“This is the job that I always dreamed of doing and I’m beyond excited to have the chance to lead the club long term,” Solskjaer said.“From the first day I arrived, I felt at home at this special club. It was an honour to be a Manchester United player, and then to start my coaching career here.“The last few months have been a fantastic experience.”When Solskjaer took charge, United were sixth in the Premier League and 11 points off the top four.But they have lost only once in 13 league games since – at Arsenal this month – and are now two points behind the London club, who occupy the final Champions League qualifying spot.Executive vice-chairman Ed Woodward said Solskjaer’s appointment was “richly deserved”.“Since coming in as caretaker manager in December, the results Ole has delivered speak for themselves,” he said.“More than just performances and results, Ole brings a wealth of experience, both as a player and as a coach, coupled with a desire to give young players their chance and a deep understanding of the culture of the club.”Solskjaer became the first United manager to win his first six league games, beating a record held by Sir Matt Busby.United reached the quarter-finals of the Champions League for the first time since 2014 when they overturned a 2-0 first-leg deficit thanks to a stoppage-time penalty at Paris St-Germain this month.Solskjaer’s assistant Mike Phelan still has a contract with Central Coast Mariners in Australia, although it is anticipated he will also stay on at Old Trafford. (BBC)Share this:FacebookRedditTwitterPrintPinterestEmailWhatsAppSkypeLinkedInTumblrPocketTelegram Manchester United have appointed Ole Gunnar Solskjaer as permanent manager on a three-year contract.The Norwegian, 46, arrived at Old Trafford on an interim basis in December to replace Jose Mourinho.Solskjaer spent 11 seasons as a United player, scoring the winning goal in the 1999 Champions League final.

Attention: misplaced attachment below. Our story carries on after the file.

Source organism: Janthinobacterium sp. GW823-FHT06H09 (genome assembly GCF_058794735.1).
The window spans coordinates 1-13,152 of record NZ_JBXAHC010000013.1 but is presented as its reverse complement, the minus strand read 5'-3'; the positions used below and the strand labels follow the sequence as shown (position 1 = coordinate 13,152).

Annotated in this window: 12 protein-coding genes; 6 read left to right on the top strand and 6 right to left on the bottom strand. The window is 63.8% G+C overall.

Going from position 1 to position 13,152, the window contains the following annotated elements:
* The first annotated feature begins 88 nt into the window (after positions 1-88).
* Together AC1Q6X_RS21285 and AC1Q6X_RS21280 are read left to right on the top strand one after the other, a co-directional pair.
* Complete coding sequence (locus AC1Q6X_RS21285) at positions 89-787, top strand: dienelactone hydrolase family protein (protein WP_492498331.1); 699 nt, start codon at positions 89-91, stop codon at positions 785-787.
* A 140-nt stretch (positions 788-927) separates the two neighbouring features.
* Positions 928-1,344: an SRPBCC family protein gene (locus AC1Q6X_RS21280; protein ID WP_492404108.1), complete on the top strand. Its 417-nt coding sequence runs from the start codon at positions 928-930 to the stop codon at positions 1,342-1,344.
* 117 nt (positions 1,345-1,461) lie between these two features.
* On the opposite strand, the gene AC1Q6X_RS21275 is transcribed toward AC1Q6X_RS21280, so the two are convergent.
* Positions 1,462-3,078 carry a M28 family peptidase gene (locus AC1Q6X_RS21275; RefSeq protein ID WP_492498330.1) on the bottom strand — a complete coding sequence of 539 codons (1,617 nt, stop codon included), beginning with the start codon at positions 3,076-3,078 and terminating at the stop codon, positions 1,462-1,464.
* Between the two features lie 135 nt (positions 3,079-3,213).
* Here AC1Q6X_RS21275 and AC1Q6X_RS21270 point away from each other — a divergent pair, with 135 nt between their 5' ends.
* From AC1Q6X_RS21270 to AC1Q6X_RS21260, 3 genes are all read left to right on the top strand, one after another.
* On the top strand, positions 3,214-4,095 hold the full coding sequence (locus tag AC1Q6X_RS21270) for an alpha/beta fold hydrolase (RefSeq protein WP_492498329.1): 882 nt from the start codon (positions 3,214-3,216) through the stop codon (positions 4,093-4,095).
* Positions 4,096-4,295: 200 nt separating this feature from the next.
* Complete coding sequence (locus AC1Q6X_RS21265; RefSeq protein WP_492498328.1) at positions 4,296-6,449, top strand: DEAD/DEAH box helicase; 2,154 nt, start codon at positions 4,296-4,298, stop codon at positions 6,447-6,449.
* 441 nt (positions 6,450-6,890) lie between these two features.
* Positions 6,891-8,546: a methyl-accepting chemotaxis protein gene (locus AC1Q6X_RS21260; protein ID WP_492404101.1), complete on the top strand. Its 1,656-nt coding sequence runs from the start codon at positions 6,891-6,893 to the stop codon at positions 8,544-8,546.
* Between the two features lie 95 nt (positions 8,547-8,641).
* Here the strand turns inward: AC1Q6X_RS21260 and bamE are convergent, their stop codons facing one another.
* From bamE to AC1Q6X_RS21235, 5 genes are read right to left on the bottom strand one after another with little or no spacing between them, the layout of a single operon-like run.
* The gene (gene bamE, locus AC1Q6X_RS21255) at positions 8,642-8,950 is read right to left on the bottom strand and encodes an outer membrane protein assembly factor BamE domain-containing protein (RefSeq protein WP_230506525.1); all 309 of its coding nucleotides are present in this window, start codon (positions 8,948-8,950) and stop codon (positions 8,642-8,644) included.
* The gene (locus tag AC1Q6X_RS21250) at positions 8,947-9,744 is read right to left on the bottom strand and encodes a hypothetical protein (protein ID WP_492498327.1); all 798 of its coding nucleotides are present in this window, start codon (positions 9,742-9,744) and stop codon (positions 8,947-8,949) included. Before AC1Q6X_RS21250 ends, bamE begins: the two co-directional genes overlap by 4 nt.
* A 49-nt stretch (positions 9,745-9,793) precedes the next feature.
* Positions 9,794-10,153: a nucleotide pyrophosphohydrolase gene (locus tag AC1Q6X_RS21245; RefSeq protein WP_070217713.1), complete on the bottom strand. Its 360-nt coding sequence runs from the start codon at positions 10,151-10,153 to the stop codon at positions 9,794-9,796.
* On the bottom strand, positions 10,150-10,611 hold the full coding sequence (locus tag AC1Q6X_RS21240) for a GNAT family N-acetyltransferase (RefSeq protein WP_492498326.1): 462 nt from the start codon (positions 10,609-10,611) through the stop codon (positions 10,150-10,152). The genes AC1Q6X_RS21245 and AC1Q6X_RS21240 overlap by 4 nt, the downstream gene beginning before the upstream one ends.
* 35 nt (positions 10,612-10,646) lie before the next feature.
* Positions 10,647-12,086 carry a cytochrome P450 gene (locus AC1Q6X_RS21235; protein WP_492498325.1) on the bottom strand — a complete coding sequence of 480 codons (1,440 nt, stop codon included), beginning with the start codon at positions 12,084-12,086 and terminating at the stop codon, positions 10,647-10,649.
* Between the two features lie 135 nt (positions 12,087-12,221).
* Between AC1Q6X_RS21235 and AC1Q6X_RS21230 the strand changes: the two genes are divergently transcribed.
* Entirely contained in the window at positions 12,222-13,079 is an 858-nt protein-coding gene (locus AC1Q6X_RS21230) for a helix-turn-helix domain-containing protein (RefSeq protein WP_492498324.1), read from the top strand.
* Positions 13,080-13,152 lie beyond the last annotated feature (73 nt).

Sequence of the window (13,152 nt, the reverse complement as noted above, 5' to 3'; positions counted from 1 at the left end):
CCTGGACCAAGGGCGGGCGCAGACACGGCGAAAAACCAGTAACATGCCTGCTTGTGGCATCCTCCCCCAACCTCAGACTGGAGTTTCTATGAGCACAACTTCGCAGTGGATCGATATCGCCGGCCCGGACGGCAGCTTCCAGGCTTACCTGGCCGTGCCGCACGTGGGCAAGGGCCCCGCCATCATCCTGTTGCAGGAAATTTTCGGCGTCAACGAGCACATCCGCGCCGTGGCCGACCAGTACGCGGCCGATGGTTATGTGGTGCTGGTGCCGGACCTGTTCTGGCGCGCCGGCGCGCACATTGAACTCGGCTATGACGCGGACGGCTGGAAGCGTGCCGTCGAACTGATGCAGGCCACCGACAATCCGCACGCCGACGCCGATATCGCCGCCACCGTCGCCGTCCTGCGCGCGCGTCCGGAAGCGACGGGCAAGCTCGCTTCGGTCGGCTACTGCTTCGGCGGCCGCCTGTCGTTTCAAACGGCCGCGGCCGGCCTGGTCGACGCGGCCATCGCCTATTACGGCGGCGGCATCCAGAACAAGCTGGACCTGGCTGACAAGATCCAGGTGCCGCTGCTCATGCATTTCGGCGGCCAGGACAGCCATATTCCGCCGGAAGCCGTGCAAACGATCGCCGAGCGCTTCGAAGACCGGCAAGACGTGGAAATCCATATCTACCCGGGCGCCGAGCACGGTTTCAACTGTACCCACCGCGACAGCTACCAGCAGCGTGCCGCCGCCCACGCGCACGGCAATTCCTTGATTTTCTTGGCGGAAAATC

The Nigeria Football Federation (NFF) will today unveil the new jersey of Nigeria’s national football teams, which will also serve as the official jersey of the Super Eagles at the 20th FIFA World Cup finals taking place in Brazil this summer.The Super Eagles are to wear the new jersey at next week’s international friendly against Mexico in Atlanta, Georgia, USA.The new design produced by Adidas, the official kit supplier of the national teams and the leading kit manufacturers in the world, is already raising eyebrow because of the lemon green used instead of the traditional leaf green associated with Nigeria. Minister of Sports and Chairman, National Sports Commission, Alhaji Bolaji Abdullahi will be special guest of honour at the event slated for the front area of the Sunday Dankaro Football House, Package B of the National Stadium Complex, Abuja, from 10am.Also invited are Director General of the National Sports Commission (NSC), Hon. Gbenga Elegbeleye, Chairman of the Senate Committee on Sports, Senator Adamu Gumba, Chairman of the House of Representatives’ Committee on Sports, Hon. Godfrey Gaiya, Chairman of the League Management Company, Hon. Nduka Irabor, President-General of Nigeria Football Supporters Club, Dr. Rafiu Oladipo and a number of prominent football figures.NFF President, Alhaji Aminu Maigari, will have the compliment of members of his executive committee, as well as NFF management led by General Secretary, Musa Amadu.Assistant Coach of Super Eagles, Daniel Amokachi, will represent Head Coach, Stephen Keshi, who is already in the United States preparatory to next Wednesday’s friendly against Mexico in Atlanta. “There is a uniqueness about the new jersey that Nigerians will love. The design is a top-of-the-range thing specially for the FIFA World Cup Brazil 2014,” Amadu said yesterday.Super Eagles’ players, goalkeeper Chigozie Agbim, midfielder Abdullahi Shehu and striker Ejike Uzoenyi will showcase the new wears at the occasion.